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Impact of Tax Loss Carryforward on Value

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Hahn Textiles has a tax loss carryforward of $8000,000. Two firms are interested in acquiring Hahn for the tax loss advantage. Reilly Investment Group has expected earnings before taxes of $200,000 per year for each of the next 7 years and a cost of capital of 15%. Webster Industries has expected earnings before taxes for the next 7 years as shown in the following table.

Webster Industries
Year Earnings before taxes
1 $ 80,000
2 120,000
3 200,000
4 300,000
5 400,000
6 400,000
7 500,000

Both Reilly's and Webster's expected earnings are assumed to fall within the annual limit legally allowed for application of the tax loss carry forward and resulting from the proposed merger. Webster has a cost of capital of 15%. Both firms are subject to a 40% tax rate on ordinary income.
a. What is the tax advantage of the merger for each year for Reilly?
b. What is the tax advantage of the merger for each year for Webster?
c. What is the maximum cash price each interested firm would be willing to pay for Hahn textiles?
d. Use the answers in parts a through c to explain why a target company can have different values to different potential acquiring firms.

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Solution Summary

How does tax loss carryforward impacts the value of a company to a potential acquirer?

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See Also This Related BrainMass Solution

Financial Management

Provide computation and formulas on how to calculate the following:

1. Hughes Technology has had net income of $450,000 in the current fiscal year. there are 100,000 shares of common stock outstanding with convertible bonds, which have a total face value of $1.2 million. the $1.2 million is represented by 1,200 different $1,000 bonds. Each $1,000 bond pays 6 percent interest. The conversion ration is 20. The firm is in a 30 percent tax bracket.
(a) Calculate Hughes's basic earnings per share.
(b) Calculate Hughes's diluted earnings per share.

2. Meyers Business systems has 2 million shares of stock outstanding. Earnings with warrants after taxes are $4 million. Meyers also has warrants outstanding, which allow the holder to buy 100,000 shares of stock at $10 per share. The stock is currently selling for $40 per share.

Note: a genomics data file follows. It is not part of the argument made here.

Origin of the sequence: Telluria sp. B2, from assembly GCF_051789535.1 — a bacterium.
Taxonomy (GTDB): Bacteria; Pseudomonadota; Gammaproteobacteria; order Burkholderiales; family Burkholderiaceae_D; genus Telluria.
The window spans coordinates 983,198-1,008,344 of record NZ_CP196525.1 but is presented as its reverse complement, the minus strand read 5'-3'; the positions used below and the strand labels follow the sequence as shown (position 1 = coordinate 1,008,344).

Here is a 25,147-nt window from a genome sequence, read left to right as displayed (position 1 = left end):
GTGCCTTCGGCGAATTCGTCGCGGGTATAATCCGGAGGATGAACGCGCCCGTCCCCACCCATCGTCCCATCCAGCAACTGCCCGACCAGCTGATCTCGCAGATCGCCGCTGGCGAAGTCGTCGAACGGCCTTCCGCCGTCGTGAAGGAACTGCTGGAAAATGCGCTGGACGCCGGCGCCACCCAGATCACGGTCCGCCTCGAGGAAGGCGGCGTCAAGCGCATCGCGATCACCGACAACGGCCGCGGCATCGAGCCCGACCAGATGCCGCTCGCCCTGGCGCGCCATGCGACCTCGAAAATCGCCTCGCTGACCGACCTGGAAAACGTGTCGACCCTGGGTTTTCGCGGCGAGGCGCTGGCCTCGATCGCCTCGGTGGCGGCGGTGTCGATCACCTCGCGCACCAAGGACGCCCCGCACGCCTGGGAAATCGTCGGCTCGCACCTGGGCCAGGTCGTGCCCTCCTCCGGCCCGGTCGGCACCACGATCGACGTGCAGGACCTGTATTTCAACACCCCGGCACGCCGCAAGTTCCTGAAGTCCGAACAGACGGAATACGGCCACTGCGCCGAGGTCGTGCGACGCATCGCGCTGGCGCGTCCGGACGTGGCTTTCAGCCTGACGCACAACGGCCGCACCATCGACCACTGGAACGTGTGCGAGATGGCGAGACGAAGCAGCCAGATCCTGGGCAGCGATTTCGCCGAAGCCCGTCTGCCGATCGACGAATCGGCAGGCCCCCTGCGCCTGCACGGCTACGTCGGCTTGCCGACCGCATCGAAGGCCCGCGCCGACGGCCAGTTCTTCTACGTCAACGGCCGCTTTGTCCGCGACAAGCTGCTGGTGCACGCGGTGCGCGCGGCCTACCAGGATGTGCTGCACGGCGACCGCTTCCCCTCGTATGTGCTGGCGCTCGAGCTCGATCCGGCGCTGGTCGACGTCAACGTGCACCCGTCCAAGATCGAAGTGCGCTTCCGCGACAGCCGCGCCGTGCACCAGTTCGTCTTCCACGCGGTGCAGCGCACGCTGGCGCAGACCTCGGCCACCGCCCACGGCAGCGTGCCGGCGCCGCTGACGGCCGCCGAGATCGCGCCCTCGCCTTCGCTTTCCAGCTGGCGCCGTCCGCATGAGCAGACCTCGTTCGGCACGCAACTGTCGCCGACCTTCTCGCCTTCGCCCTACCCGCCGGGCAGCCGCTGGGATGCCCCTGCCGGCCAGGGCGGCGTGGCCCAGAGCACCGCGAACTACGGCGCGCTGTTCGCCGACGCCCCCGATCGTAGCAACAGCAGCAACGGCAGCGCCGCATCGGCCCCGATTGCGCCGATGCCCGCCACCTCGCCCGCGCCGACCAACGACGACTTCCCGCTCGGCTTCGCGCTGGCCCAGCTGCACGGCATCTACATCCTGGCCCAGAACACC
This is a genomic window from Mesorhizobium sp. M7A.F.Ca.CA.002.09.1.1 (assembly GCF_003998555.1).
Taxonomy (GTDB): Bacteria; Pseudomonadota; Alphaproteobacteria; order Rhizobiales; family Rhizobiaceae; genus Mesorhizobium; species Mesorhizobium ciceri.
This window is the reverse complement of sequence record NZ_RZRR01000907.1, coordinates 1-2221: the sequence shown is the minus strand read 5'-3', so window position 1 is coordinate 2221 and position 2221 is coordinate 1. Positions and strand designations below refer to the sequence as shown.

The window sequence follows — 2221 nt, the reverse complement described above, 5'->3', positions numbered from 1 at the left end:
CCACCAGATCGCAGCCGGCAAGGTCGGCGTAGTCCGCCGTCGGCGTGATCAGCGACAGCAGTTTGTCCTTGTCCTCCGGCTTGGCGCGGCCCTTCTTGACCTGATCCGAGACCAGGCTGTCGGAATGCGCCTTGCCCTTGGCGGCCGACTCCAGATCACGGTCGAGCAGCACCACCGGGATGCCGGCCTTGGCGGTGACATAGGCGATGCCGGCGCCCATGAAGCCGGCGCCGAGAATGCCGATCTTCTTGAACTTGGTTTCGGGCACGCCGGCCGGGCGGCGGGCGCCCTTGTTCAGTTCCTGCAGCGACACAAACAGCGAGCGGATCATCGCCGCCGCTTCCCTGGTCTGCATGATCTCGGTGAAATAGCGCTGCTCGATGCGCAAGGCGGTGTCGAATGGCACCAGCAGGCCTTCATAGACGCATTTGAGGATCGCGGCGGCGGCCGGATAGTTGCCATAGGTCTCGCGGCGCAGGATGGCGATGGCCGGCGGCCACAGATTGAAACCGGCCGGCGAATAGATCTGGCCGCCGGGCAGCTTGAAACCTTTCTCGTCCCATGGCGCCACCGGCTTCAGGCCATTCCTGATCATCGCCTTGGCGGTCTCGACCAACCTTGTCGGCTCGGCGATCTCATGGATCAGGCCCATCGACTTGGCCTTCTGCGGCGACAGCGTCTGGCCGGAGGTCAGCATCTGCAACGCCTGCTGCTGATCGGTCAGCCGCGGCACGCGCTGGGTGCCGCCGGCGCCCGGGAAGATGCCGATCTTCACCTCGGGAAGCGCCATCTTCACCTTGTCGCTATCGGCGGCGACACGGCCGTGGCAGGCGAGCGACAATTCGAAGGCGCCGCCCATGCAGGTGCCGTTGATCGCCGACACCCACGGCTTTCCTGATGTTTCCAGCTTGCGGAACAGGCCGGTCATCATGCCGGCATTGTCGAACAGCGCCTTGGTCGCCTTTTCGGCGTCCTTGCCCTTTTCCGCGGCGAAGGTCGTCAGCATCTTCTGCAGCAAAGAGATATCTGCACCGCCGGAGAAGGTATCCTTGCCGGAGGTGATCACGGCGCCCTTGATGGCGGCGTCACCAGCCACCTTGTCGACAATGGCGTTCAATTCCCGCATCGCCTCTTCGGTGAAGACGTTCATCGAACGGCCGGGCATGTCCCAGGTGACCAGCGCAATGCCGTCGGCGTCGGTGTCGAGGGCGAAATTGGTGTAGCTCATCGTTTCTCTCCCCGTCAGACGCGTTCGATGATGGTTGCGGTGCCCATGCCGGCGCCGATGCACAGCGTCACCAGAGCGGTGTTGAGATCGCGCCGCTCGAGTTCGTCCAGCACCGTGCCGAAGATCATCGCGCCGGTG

(a) Compute the basic earnings per share.
(b) Compute diluted earnings per share considering the possible impact of the warrants. use the formula:

Earnings after taxes
_____________________________________________________________________
Shares outstanding + Assumed net increase in shares from the warrants

3. Assume that citrus Corporation is considering the acquisition of Orange Juice, Inc. The latter has a $500,000 tax loss carryforward. Projected earnings for the Citrus Corporation are as follows:
Total
2004 2005 2006 Values
Before-tax income........ $200,000 $250,000 $380,000 $830,000
Taxes (40%) ............. 80,000 100,000 152,000 332,000
Income available to
Stockholders.......... $120,000 $150,000 $228,000 $498,000
(a) How much will the total taxes of Citrus Corporation be reduced as a result of the tax loss carryforward?
(b) How much will the total income available to stockholders be for the three years if the acquisition occurs? use the same format as that on pages 614 and 615 of this chapter (Ref: Financial management Course 661, Chapters 19 through 21).Lesson 28.

4. Assume the following financial data for Noble Corporation and Barnes Enterprises:
NOBLE BARNES
CORPORATION CORPORATION
Total earnings.......................... $1,200,000 $3,600,000
Number of shares of stock outstanding... 100,000 2,400,000
Earnings per share...................... $2.00 $1.50
Price-earnings ratio (P/E).............. 24X 32X
Market price per share.................. $48 $48

(a) If all the shares of Noble Corporation are exchanged for those of Barnes Enterprises on a share-for-share basis, what will postmerger earnings per share be for Barnes Enterprises? Use an approach similar to that in Table 20-3 on page 619. (ref:Finance Management course 661, chapters 19 through 21, Lesson 28).
(b) Explain why the earnings per share of Barnes Enterprises changed.
(c)Can we necessarily assume that Barnes Enterprises is better off after the merger?

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